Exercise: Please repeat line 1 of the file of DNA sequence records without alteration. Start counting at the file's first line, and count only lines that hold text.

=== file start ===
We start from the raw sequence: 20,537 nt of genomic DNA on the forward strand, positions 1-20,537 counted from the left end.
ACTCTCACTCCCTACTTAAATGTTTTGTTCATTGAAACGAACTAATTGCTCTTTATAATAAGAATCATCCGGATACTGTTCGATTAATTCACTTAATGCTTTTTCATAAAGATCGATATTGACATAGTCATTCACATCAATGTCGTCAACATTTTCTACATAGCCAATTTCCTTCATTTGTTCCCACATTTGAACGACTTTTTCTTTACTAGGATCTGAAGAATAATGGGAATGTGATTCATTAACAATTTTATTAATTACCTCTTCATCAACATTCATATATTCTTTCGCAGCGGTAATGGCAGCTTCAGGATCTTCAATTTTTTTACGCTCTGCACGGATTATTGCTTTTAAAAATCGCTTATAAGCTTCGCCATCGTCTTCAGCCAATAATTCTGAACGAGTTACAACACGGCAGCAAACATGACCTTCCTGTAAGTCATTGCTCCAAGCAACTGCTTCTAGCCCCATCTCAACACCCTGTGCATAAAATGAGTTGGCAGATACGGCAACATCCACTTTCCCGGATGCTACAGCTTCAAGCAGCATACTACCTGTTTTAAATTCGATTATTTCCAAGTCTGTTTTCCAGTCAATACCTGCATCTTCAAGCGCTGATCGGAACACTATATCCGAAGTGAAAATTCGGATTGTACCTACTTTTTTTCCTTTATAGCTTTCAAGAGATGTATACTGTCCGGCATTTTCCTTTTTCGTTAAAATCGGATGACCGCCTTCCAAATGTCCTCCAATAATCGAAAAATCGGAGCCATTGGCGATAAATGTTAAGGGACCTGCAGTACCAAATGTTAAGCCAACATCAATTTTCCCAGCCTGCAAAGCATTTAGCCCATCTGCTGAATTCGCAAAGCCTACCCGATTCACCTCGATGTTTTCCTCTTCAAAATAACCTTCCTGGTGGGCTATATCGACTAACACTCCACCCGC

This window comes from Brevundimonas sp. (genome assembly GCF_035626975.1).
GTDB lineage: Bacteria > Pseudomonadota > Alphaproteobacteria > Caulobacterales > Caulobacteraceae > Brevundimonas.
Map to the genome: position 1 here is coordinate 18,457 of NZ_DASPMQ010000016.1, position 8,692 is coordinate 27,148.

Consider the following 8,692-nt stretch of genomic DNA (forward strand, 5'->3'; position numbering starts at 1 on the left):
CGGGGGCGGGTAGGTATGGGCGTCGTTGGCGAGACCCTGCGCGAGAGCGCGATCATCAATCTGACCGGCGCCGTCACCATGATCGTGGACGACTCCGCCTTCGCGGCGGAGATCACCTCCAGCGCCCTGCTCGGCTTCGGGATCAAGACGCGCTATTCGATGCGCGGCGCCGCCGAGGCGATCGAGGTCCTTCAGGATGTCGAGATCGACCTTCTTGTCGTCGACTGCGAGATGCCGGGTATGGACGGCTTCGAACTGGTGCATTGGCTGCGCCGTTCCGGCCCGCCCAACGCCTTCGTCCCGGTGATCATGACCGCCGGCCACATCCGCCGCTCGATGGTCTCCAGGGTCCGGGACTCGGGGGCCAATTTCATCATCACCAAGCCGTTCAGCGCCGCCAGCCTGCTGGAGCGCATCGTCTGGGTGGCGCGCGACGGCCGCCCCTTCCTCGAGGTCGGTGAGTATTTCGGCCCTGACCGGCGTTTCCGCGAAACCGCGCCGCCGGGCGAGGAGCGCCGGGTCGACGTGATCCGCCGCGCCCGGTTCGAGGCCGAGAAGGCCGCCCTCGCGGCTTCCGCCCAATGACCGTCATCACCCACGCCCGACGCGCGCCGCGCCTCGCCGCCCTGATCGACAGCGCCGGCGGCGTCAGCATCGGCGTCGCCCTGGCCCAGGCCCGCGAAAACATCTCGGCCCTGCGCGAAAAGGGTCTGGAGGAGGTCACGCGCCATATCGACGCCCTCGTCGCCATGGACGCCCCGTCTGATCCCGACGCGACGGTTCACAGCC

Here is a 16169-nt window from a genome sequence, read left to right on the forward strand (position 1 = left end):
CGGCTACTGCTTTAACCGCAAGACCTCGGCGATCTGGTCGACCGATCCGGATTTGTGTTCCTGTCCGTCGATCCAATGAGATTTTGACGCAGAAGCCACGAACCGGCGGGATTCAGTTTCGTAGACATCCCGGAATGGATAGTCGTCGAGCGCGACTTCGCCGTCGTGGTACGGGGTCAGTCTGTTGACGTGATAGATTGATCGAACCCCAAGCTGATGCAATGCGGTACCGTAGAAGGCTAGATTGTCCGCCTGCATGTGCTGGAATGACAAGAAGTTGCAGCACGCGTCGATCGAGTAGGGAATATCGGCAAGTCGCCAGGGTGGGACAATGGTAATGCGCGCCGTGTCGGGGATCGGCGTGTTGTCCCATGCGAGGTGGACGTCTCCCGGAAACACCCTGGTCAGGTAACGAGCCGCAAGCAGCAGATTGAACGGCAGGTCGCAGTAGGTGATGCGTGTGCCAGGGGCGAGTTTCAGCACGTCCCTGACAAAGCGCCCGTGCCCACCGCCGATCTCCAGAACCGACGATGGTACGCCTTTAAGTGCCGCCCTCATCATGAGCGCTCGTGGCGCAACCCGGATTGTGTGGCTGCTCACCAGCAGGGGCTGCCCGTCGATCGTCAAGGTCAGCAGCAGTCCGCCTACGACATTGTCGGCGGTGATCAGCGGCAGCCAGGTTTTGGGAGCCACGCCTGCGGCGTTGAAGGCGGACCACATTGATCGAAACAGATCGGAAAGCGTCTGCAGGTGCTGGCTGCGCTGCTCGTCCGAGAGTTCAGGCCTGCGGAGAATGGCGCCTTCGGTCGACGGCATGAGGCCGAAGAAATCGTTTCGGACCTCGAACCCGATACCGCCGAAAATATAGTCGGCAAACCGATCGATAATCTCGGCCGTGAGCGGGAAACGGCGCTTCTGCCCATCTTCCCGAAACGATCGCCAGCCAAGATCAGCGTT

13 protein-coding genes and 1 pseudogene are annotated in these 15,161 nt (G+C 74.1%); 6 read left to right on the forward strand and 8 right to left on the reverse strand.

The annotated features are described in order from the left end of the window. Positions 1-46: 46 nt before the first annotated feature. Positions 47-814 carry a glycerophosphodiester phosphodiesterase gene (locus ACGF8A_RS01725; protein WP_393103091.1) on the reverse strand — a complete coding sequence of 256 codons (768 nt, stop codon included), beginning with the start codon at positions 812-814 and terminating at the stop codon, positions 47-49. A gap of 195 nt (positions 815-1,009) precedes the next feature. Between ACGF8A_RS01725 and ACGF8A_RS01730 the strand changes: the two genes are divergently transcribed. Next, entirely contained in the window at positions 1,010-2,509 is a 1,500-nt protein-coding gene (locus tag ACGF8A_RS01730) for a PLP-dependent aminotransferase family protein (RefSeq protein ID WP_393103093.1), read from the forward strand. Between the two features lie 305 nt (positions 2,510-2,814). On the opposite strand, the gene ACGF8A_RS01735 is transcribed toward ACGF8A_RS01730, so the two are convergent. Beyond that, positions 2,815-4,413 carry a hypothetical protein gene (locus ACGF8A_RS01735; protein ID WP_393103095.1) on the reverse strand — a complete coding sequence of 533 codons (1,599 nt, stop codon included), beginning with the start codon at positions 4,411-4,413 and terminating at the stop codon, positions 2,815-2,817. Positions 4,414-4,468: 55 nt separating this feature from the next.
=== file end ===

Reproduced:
We start from the raw sequence: 20,537 nt of genomic DNA on the forward strand, positions 1-20,537 counted from the left end.